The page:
Nothing says "Good morning, Wednesday!" like early morning police raids across the city. Because a whole bunch of them happened this AM. No word on what they were in relation to yet, but it looks like we are in for a long day. In other news: David Mirvish and Frank Gehry are back with a new plan for their King Street West condo project, the first-ever human trafficking conviction in Toronto is handed down, the executive committee rejects changes to the code of ethics, and Elections Ontario accidentally directs voters to a phone sex line.
David Mirvish and architect Frank Gehry have revealed a dramatically different plan for their King Street West condo project, which will save the Princess of Wales Theatre and surrounding heritage buildings. Two thumbs up for historic preservation! The new vision is scaled back, with two buildings instead of three. These re-imagined towers would include 2,000 units, which is down from the 2,700 previously planned. They would also require special approval from the City to exceed current height restrictions in a big way, with one of the two towers planned to be 92 storeys. Both Mirvish and Gehry hope to fast-track the project now that City planners seem to be pleased with the design concessions. You may recall they were sent back to the drawing board after their initial plans were effectively quashed due to concerns about scale and density.
On Monday, a man became the first person ever to be convicted of prostitution charges related to human trafficking in Toronto. According to Det. Const. Peter Brady, who is a member of the Toronto Police Human Trafficking Enforcement Team, the conviction of Tyrone Burton is a coup, since instances of human trafficking are often difficult to prove in court. A recent report by the Library of Parliament found that Toronto is among the principal destinations or transit points in the country for the nearly 1,500 victims of human trafficking in Canada each year. The Ontario court ruling came the day before the City’s executive committee approved spending $850,000 on a pilot project that would repurpose a community housing building as a shelter for victims of trafficking.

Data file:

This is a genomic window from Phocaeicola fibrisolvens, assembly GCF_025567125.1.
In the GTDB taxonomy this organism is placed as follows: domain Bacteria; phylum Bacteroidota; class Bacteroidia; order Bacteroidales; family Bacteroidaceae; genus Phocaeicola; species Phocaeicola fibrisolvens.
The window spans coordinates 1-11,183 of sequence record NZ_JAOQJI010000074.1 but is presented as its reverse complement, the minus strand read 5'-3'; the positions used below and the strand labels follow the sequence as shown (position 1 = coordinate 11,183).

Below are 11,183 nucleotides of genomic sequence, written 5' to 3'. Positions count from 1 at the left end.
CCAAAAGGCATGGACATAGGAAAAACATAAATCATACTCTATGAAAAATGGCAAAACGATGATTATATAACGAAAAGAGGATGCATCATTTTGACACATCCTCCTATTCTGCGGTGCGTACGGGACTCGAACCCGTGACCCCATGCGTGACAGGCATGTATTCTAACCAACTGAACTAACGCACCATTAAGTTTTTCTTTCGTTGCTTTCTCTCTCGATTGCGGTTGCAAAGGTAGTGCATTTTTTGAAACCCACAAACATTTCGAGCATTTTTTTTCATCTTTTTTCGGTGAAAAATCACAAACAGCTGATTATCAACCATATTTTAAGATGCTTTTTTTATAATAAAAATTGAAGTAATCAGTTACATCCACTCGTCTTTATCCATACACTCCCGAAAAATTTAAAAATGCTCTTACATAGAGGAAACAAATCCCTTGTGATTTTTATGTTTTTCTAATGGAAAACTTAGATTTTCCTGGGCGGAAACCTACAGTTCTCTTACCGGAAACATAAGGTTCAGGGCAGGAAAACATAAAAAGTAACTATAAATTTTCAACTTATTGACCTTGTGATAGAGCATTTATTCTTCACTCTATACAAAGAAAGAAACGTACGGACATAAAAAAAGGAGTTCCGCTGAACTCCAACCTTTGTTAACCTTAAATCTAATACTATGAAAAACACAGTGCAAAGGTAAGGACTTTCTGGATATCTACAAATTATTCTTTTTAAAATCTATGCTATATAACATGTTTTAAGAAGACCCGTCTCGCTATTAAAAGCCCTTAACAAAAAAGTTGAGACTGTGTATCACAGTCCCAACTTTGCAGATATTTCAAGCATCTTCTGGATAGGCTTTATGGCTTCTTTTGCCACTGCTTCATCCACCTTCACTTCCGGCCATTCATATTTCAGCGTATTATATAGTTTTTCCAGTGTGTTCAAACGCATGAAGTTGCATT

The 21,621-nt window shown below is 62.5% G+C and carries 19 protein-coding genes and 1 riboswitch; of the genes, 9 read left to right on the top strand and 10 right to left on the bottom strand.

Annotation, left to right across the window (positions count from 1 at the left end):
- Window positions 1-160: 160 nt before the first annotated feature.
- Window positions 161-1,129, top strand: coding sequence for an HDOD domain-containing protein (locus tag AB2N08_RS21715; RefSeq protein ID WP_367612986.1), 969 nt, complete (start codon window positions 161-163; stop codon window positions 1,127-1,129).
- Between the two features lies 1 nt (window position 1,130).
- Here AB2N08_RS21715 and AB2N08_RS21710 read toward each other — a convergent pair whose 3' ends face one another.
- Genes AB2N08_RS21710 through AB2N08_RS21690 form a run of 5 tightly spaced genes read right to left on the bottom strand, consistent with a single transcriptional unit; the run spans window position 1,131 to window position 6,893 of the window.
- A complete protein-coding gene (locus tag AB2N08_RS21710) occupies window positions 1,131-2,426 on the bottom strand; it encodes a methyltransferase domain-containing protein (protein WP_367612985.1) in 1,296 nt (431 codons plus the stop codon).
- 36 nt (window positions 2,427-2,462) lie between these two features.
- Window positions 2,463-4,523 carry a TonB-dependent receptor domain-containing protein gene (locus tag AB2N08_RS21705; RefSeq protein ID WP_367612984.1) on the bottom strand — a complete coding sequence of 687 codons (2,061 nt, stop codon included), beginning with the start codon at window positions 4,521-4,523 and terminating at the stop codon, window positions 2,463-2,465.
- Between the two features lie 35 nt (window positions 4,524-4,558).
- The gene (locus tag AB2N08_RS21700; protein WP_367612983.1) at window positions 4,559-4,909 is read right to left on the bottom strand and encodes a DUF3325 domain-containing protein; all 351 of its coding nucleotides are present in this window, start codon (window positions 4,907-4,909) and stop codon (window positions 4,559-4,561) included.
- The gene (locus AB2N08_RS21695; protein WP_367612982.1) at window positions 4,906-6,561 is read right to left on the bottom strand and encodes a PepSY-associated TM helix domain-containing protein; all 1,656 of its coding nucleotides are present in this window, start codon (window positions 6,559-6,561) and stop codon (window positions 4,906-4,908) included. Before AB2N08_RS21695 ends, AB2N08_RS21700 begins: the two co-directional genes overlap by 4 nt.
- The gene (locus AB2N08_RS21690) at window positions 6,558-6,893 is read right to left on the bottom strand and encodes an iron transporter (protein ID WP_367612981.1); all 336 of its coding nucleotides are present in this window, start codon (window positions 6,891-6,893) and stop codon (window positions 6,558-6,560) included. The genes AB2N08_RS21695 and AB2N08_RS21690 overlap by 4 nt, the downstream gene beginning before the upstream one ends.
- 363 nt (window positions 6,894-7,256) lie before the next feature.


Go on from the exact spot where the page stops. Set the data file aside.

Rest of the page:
When Janet Leiper, the City’s integrity commissioner, called for 11 changes to the code of conduct for city councillors, she explained that they were “a way of saying to the public: integrity matters here.” Well, apparently it doesn’t matter all that much, because members of the City’s executive committee shot down her report, which asked incoming councillors to sign an ethics pledge stating they had read the code of conduct. The winning motion to defer the report indefinitely came from Councillor Denzil Minnan-Wong (Ward 34, Don Valley East), and was supported by Deputy Mayor Norm Kelly, who said, “I think that we have already the tools at hand to regulate the relationships between us.” Really? Since when?
Finally, it is no secret that the world is a complicated place filled with unfortunate typos. Just ask Elections Ontario, which recently directed voters seeking information to a phone sex line due to a typographic goof. An incorrect numerical translation of the agency’s toll-free information hotline, 1-888-ONT-VOTE, was the source of the problem.